Sep 152022

(This is Todd Manning‘s review of the fourth LP by San Francisco-based death/crust metal act Acephalix, which is set for release by 20 Buck Spin on September 30th.)

Five years is too long to wait for a new Acephalix record but that’s how long it’s been. And what a five years it’s been. Their new record, Theothanatology due out on September 30th via 20 Buck Spin, explores the idea of the death of god, an understandable train of thought where the daily news is nothing more than an autopsy of our dying civilization. The album oozes with all the pent-up anger, frustration, and anxiety of our modern world and channels it into the group’s trademark brand of atavistic, mongrel death metal.

photo by Adam Houmam

For the uninitiated, Acephalix revel in a combination of old-school death metal and d-beat crust vibes. On tracks like “Godheads” and “Abyssal” they conjure early Swedish material by the likes of Grave and Hypocrisy but with hints of d-beat titans Disrupt and Discharge. The marriage of styles come naturally to them. There’s no clear delineation, the styles are spliced together into an inseparable hybrid.

Swedish death metal isn’t the only crypt stench wafting from this band’s cauldron. The title track and “Postmortem Punishment” reveal more than a passing familiarity with American death metal as well, particularly Cannibal Corpse before they accumulated their technical edge. Head-nodding grooves appear often and prove extremely effective. While the opening guitar melody of “Pristine Scum” might hint at Martyrdöd, the verse riff is pure early Cannibal Corpse. And while not exactly death metal, the same song contains a Slayer-ish guitar solo that is drenched in reverb and chaos.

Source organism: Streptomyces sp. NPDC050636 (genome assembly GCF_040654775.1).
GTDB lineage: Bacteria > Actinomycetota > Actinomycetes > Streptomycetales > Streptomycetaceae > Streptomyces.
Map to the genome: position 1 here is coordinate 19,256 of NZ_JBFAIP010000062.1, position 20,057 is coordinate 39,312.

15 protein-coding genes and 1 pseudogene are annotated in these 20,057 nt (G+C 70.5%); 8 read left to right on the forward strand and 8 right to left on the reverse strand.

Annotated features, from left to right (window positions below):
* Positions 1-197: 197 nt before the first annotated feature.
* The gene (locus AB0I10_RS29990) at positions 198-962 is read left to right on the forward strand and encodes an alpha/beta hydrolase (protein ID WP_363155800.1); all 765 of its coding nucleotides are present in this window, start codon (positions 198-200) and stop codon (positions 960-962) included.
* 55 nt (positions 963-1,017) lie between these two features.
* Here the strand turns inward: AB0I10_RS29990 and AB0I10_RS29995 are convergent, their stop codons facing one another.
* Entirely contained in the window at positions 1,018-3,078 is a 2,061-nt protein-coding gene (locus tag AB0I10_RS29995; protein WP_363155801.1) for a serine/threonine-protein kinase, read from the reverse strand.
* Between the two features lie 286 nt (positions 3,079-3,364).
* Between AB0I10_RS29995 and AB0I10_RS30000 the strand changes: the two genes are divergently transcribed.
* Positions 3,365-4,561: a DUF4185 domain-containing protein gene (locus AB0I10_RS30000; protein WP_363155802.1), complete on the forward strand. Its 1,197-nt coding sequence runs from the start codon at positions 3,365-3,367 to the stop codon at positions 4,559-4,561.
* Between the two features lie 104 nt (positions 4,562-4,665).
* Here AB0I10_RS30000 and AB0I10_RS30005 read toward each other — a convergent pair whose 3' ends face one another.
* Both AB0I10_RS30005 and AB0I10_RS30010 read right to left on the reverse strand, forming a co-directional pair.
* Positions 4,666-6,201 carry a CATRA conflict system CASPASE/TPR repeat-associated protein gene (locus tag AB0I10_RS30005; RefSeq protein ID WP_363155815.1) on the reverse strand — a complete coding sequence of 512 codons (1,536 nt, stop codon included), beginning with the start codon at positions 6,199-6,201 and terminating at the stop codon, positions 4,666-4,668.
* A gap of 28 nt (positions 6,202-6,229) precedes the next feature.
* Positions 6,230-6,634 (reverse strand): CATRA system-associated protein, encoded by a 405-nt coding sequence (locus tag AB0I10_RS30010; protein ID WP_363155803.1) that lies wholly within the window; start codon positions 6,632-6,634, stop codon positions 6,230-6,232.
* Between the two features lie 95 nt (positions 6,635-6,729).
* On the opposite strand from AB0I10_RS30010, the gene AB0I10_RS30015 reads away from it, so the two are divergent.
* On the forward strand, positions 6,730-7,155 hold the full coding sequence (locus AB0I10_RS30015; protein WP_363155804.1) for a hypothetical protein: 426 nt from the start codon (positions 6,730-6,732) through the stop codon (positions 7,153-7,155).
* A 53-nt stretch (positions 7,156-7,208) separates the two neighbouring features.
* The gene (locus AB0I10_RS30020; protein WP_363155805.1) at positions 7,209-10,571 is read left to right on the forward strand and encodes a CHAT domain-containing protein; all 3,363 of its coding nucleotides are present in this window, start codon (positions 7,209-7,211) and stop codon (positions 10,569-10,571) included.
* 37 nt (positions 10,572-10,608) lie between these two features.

And while we are name checking, “Defecated Spirit” flows from Malevolent Creation to Suffocation and back again like it’s nobody’s business. The album closer “Atheonomist” sees them transition from that early death metal groove into an Autopsy-inspired slow section that feels like being dragged through a sewer filled with broken glass. When the speed returns, all bets are off and the listener’s execution is complete.

Admittedly, there isn’t a lot to parse through here. The opening tracks are all rippers while the rest of the tracks slip in just a bit more ominous mid-paced material. Personally, I would’ve changed the track order a bit to avoid grouping together similar-sounding songs, but that’s a minor gripe. Acephalix didn’t concern themselves with writing a progressive metal masterpiece. This is straight-up caveman (or woman) shit and if you love death metal in its most primal form then this is for you. This is the soundtrack to the violent de-evolution of humanity.



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